You have probably heard about workers’ compensation settlements from friends or relatives who were hurt on the job. The settlement value of a workers compensation case can range from a few thousand dollars to hundreds of thousands of dollars depending on a variety of factors, including:
- the severity of your injury
- whether there is a dispute about whether the injury happened at work or not
- the potential cost of future medical care
- your “compensation rate” – which is based on your average weekly wage
- whether your case is “catastrophic”
- how long you have been receiving temporary total disability benefits
- whether you have been released to full or light duty
- your doctor’s calculation of your PPD (permanent partial disability) rating
However, you need to understand that nothing in Georgia’s workers’ compensation law requires your employer or their insurance company to offer to settle your case for a lump sum. Further, we do not have the option to asking for a hearing to have a judge award you a lump sum.
Workers Compensation Claims Totally Different from Negligence Claims
Workers’ compensation in Georgia is fundamentally different from negligence cases like car accidents, medical malpractice or products liability. These types of cases are heard in state or federal court and fault is an issue. You have the right, for example, to file a negligence lawsuit against a negligent automobile driver and ask for a verdict that includes payment for outstanding medical bills, missed time from work, and pain and suffering.
Under the workers’ compensation law, pain and suffering is not an issue, nor is negligence. That’s why you can collect workers’ compensation benefits even if you were at fault in causing your own injuries.
Under Georgia workers’ compensation law, you do not have the right to sue your employer for pain and suffering damages or anything else related to negligence. Instead, your only option is to ask for a hearing before a State Board of Workers’ Compensation judge asking for a ruling about a particular issue. Examples of issues that come before the State Board include:
- whether your case is compensable at all – i.e., did you get hurt in the course of employment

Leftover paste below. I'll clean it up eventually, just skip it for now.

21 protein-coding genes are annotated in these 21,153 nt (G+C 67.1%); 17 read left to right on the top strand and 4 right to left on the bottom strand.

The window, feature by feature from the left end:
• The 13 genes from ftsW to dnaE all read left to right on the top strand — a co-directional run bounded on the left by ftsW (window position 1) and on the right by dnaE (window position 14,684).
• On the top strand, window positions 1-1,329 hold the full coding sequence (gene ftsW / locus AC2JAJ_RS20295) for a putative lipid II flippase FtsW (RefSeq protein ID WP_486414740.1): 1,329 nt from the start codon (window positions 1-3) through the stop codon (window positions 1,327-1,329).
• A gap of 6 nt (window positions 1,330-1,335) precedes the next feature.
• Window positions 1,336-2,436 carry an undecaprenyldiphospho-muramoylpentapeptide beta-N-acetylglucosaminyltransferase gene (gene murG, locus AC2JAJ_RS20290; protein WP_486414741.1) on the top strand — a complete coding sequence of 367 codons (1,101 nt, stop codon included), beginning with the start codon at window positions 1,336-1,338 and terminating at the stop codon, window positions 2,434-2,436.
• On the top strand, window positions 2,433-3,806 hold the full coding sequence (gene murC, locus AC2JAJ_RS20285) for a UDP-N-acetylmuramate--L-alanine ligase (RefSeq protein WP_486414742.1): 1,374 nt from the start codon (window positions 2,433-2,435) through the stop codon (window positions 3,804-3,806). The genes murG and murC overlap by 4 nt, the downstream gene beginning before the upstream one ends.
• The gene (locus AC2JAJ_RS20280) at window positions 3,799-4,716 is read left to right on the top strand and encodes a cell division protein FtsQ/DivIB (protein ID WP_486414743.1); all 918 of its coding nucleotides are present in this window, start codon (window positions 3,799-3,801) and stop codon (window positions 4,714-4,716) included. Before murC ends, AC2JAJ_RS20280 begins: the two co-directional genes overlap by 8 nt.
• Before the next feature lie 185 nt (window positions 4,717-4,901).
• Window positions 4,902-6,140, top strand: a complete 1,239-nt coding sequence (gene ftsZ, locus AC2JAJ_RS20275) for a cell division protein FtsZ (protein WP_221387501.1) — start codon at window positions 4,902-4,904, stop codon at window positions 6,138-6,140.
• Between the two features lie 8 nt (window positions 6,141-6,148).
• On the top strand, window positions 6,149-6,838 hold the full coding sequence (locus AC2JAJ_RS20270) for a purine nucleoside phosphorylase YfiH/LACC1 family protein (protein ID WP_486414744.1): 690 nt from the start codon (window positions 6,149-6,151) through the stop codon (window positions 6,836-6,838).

- whether you are entitled to TTD (weekly wage) benefits
- whether you are entitled to a change in treating physician
- has your medical condition changed such that you are no longer entitled to TTD benefits
- whether the insurance company can discontinue paying for medical care
- whether the insurance company has to pay for care of a particular body part
What you cannot do, unfortunately is ask a State Board judge to award you a lump sum payment to close out your case.
Why Your Employer and Their Insurance Company Would Agree to Settle Your Workers Compensation Claim
We can, however, approach your employer and their insurance company about settling your claim for a lump sum. Often both you and your employer (and their insurance company) have reason to settle.
- The insurance company might want to settle to get your claim off the books and does not have to worry about unknown future costs for medical care or lost wage benefits
- You might want to settle so you don’t have to worry about the insurance company trying to cut off your lost wage and medical benefits.
Understanding the motivations of both you and the insurance company help me know when to commence settlement negotiations. You want to avoid approaching the insurance company too early or too late. If you start negotiations too early you may get stuck with paying for medical care or surgery that would otherwise be paid by the insurance company. If you start negotiations too late, your case could be “stale” with no uncertain factors and the insurance company will offer little or nothing.
As you can see, the timing of settlement negotiations is key and that’s where my 25+ years’ of experience benefit you.
What if the Insurance Company Refuses to Settle
Although not common, your employer and their insurance company may refuse to make any settlement offer and there is nothing we can do about that. This can happen if your case gets stale and the insurance company determines that they have little or no future financial exposure.
In a case like this, the insurance company will stop paying TTD benefits, then cut you a check for your PPD rating then close their file.
I have reviewed case filed from workers compensation claimants who have hired and fired multiple attorneys and who realize to their horror that their case has lost all settlement value. Even if the insurance company made a $50,000 or $75,000 offer two years ago that you rejected, they can now refuse to offer even one dollar today. Obviously you don’t want this to happen to you.
Why You Need to Understand How Workers’ Compensation Settlement Works
I want my clients (and potential clients) to understand the dynamics of settlement in workers’ compensation claims so they will have realistic expectations about their claims and so they will keep in mind the importance of communicating regularly with me about what is happening at doctor’s visits and how their recovery from injury is proceeding.
If you are a Georgia resident who was hurt on the job and is currently interviewing lawyers, I would be happy to speak with you. My direct number is 770-351-0801 and all communication between us will remain 100% confidential.